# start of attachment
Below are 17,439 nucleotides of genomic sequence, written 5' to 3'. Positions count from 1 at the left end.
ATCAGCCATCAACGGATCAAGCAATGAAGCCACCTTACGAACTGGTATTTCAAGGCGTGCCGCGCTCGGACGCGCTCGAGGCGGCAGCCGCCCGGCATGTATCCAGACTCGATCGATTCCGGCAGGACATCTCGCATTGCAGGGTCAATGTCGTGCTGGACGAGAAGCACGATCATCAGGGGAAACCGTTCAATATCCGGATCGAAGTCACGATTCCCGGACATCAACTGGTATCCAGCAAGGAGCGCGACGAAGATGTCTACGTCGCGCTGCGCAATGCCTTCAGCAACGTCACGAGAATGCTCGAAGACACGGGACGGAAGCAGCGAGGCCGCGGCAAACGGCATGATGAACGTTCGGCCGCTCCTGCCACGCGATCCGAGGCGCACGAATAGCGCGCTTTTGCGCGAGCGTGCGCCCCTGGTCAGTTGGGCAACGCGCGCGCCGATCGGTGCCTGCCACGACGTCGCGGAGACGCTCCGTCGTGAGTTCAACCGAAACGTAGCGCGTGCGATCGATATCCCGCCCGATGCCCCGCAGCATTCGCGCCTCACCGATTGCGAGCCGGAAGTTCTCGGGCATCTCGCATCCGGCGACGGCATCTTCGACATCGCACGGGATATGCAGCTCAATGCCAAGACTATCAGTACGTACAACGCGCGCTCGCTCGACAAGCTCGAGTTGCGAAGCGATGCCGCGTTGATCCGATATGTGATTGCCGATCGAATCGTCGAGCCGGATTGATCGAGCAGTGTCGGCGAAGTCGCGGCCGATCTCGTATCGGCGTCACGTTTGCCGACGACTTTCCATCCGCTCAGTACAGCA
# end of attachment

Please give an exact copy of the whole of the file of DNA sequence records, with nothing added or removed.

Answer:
Below are 17,439 nucleotides of genomic sequence, written 5' to 3'. Positions count from 1 at the left end.
ATCAGCCATCAACGGATCAAGCAATGAAGCCACCTTACGAACTGGTATTTCAAGGCGTGCCGCGCTCGGACGCGCTCGAGGCGGCAGCCGCCCGGCATGTATCCAGACTCGATCGATTCCGGCAGGACATCTCGCATTGCAGGGTCAATGTCGTGCTGGACGAGAAGCACGATCATCAGGGGAAACCGTTCAATATCCGGATCGAAGTCACGATTCCCGGACATCAACTGGTATCCAGCAAGGAGCGCGACGAAGATGTCTACGTCGCGCTGCGCAATGCCTTCAGCAACGTCACGAGAATGCTCGAAGACACGGGACGGAAGCAGCGAGGCCGCGGCAAACGGCATGATGAACGTTCGGCCGCTCCTGCCACGCGATCCGAGGCGCACGAATAGCGCGCTTTTGCGCGAGCGTGCGCCCCTGGTCAGTTGGGCAACGCGCGCGCCGATCGGTGCCTGCCACGACGTCGCGGAGACGCTCCGTCGTGAGTTCAACCGAAACGTAGCGCGTGCGATCGATATCCCGCCCGATGCCCCGCAGCATTCGCGCCTCACCGATTGCGAGCCGGAAGTTCTCGGGCATCTCGCATCCGGCGACGGCATCTTCGACATCGCACGGGATATGCAGCTCAATGCCAAGACTATCAGTACGTACAACGCGCGCTCGCTCGACAAGCTCGAGTTGCGAAGCGATGCCGCGTTGATCCGATATGTGATTGCCGATCGAATCGTCGAGCCGGATTGATCGAGCAGTGTCGGCGAAGTCGCGGCCGATCTCGTATCGGCGTCACGTTTGCCGACGACTTTCCATCCGCTCAGTACAGCA